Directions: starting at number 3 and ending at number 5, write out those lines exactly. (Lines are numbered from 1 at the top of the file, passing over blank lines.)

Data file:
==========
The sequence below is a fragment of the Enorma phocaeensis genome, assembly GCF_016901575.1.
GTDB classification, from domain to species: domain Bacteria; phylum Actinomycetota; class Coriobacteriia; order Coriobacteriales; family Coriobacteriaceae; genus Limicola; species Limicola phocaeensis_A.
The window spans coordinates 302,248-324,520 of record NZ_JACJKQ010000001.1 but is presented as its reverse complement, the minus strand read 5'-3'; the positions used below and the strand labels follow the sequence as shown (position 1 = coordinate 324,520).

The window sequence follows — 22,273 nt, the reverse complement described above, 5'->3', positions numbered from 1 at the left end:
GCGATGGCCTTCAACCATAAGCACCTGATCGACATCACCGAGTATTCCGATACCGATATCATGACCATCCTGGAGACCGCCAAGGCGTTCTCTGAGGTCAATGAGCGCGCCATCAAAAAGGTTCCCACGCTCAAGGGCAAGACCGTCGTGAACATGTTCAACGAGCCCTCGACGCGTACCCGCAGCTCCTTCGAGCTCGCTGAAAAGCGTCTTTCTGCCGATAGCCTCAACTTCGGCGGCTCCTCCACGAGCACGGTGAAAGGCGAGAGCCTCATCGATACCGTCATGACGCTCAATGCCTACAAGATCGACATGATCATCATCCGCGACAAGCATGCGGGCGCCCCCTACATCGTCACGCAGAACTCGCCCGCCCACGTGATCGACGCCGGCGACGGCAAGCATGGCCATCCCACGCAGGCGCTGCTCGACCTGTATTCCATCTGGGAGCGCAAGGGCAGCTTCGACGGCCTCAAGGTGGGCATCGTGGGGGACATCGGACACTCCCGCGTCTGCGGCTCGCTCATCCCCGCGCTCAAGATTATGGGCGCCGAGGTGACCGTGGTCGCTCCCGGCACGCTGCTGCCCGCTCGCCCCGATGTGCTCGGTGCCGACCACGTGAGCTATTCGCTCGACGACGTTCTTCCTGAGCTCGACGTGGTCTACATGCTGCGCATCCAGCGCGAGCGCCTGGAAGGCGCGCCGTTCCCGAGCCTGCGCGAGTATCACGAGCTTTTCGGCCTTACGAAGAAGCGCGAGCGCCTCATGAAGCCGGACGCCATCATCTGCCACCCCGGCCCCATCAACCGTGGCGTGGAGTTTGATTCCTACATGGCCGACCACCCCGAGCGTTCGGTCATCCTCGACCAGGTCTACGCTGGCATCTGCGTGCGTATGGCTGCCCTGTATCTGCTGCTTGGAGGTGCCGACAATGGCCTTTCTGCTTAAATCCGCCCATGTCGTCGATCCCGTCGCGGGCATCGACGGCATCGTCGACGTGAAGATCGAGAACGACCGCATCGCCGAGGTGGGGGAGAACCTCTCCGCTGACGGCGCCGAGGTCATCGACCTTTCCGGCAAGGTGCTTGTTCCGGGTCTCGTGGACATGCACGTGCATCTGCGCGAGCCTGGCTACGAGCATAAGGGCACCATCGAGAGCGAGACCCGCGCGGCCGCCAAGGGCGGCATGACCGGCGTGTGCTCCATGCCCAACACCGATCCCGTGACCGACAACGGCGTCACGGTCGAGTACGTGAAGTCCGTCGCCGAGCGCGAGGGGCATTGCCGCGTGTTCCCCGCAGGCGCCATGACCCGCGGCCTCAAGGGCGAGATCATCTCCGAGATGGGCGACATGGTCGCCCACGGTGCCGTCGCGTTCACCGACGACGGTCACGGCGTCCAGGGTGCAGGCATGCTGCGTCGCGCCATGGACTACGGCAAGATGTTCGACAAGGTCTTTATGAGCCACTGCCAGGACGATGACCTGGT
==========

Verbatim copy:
The window spans coordinates 302,248-324,520 of record NZ_JACJKQ010000001.1 but is presented as its reverse complement, the minus strand read 5'-3'; the positions used below and the strand labels follow the sequence as shown (position 1 = coordinate 324,520).

The window sequence follows — 22,273 nt, the reverse complement described above, 5'->3', positions numbered from 1 at the left end:
GCGATGGCCTTCAACCATAAGCACCTGATCGACATCACCGAGTATTCCGATACCGATATCATGACCATCCTGGAGACCGCCAAGGCGTTCTCTGAGGTCAATGAGCGCGCCATCAAAAAGGTTCCCACGCTCAAGGGCAAGACCGTCGTGAACATGTTCAACGAGCCCTCGACGCGTACCCGCAGCTCCTTCGAGCTCGCTGAAAAGCGTCTTTCTGCCGATAGCCTCAACTTCGGCGGCTCCTCCACGAGCACGGTGAAAGGCGAGAGCCTCATCGATACCGTCATGACGCTCAATGCCTACAAGATCGACATGATCATCATCCGCGACAAGCATGCGGGCGCCCCCTACATCGTCACGCAGAACTCGCCCGCCCACGTGATCGACGCCGGCGACGGCAAGCATGGCCATCCCACGCAGGCGCTGCTCGACCTGTATTCCATCTGGGAGCGCAAGGGCAGCTTCGACGGCCTCAAGGTGGGCATCGTGGGGGACATCGGACACTCCCGCGTCTGCGGCTCGCTCATCCCCGCGCTCAAGATTATGGGCGCCGAGGTGACCGTGGTCGCTCCCGGCACGCTGCTGCCCGCTCGCCCCGATGTGCTCGGTGCCGACCACGTGAGCTATTCGCTCGACGACGTTCTTCCTGAGCTCGACGTGGTCTACATGCTGCGCATCCAGCGCGAGCGCCTGGAAGGCGCGCCGTTCCCGAGCCTGCGCGAGTATCACGAGCTTTTCGGCCTTACGAAGAAGCGCGAGCGCCTCATGAAGCCGGACGCCATCATCTGCCACCCCGGCCCCATCAACCGTGGCGTGGAGTTTGATTCCTACATGGCCGACCACCCCGAGCGTTCGGTCATCCTCGACCAGGTCTACGCTGGCATCTGCGTGCGTATGGCTGCCCTGTATCTGCTGCTTGGAGGTGCCGACAATGGCCTTTCTGCTTAAATCCGCCCATGTCGTCGATCCCGTCGCGGGCATCGACGGCATCGTCGACGTGAAGATCGAGAACGACCGCATCGCCGAGGTGGGGGAGAACCTCTCCGCTGACGGCGCCGAGGTCATCGACCTTTCCGGCAAGGTGCTTGTTCCGGGTCTCGTGGACATGCACGTGCATCTGCGCGAGCCTGGCTACGAGCATAAGGGCACCATCGAGAGCGAGACCCGCGCGGCCGCCAAGGGCGGCATGACCGGCGTGTGCTCCATGCCCAACACCGATCCCGTGACCGACAACGGCGTCACGGTCGAGTACGTGAAGTCCGTCGCCGAGCGCGAGGGGCATTGCCGCGTGTTCCCCGCAGGCGCCATGACCCGCGGCCTCAAGGGCGAGATCATCTCCGAGATGGGCGACATGGTCGCCCACGGTGCCGTCGCGTTCACCGACGACGGTCACGGCGTCCAGGGTGCAGGCATGCTGCGTCGCGCCATGGACTACGGCAAGATGTTCGACAAGGTCTTTATGAGCCACTGCCAGGACGATGACCTGGT